Investing or trading of futures contracts allows you to take a leveraged position on the future value of the underlying assets. Futures trade against a wide range of commodity and financial product values, including energy, currencies, precious metals, interest rates and stock indexes. The leveraged nature of a futures contract means you must have a plan to keep small losses from turning into very large losses.
Enter an Offsetting Order
An open futures contract position can be closed out by entering the opposite type of order for the same contract. If you long position the futures contract from a buy order that establishes your position, a sell order closes the trade and prevents any further losses, assuming the price is below your entry price. If you short position the futures -- open with a sell order -- a buy order closes the position and prevents any further losses.
Use a Stop Order
Use a stop order to keep your futures contract position open, and then close out the trade if the loss increases to a certain point. A stop order is a pending order that is triggered when the futures price hits a level you set. A buy stop order will close out a short futures position with the stop price set above the current futures price. A sell stop order is set below the current contract price to close a long futures position and limit the losses. Using a stop order limits your losses at a certain level, but allows you to keep your futures trade open and profit if the price moves in the right direction.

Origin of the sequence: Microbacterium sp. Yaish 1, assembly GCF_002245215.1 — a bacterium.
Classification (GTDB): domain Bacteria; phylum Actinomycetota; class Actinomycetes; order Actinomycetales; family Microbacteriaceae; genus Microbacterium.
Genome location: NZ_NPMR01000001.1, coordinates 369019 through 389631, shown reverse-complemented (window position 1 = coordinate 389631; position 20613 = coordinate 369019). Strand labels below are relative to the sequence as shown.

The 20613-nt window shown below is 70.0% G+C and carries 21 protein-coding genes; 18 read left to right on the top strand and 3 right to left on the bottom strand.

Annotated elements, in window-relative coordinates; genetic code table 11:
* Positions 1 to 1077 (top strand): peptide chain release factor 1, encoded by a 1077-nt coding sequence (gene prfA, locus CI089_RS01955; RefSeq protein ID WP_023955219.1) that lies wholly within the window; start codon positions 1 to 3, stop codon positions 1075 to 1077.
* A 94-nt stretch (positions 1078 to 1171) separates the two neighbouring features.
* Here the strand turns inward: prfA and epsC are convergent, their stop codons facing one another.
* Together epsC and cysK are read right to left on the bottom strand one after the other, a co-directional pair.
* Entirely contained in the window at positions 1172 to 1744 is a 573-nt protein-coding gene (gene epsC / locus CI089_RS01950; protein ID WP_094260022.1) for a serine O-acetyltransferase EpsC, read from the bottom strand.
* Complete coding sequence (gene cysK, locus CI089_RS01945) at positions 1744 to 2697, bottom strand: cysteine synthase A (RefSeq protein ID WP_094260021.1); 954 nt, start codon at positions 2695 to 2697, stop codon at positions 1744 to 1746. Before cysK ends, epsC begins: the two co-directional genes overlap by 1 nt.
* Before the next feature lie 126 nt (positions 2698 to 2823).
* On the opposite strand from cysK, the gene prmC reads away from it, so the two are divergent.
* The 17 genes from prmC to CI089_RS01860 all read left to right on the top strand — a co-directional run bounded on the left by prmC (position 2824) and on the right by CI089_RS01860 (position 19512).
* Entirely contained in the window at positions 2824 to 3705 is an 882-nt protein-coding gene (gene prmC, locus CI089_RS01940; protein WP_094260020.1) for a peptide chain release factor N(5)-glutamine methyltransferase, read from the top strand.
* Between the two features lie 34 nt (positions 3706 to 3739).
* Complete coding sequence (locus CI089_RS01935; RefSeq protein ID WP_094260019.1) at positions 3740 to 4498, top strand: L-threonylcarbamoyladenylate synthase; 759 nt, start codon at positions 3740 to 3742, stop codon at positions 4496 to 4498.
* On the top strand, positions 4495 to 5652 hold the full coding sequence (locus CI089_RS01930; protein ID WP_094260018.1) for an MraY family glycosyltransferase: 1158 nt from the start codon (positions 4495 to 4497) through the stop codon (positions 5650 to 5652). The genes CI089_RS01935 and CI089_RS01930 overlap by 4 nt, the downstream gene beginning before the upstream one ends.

Hedge a Long-Term Futures Position
If your goal for the long-term futures position is focused on the long-term value of the underlying commodity, you may not want to close your position with a stop-loss order. An alternative is to hedge the long-term futures position with a short-term contract of the same futures. For example, if you long position a two-year oil futures, you could sell -- take a short position -- in a 3-month oil futures, protecting your long position against a short-term decline in the price of oil. While the short-term futures trade is on, the gains and losses of the two contracts -- long-term and short-term -- will offset each other.
Managing Pending Orders
An important consideration with pending orders, such as stop orders, is where the order is recorded and held. An order may be held on your broker's server to be filled when the target price is hit, or the order may only be tracked on the trading software on your computer. In the second case, if your computer is not connected to your broker's system, the stop order may not get triggered and filled. Check with your broker to find out where pending orders are held so you do not get the unpleasant surprise of a missed stop-loss order.
Tim Plaehn has been writing financial, investment and trading articles and blogs since 2007. His work has appeared online at Seeking Alpha, Marketwatch.com and various other websites. Plaehn has a bachelor's degree in mathematics from the U.S. Air Force Academy.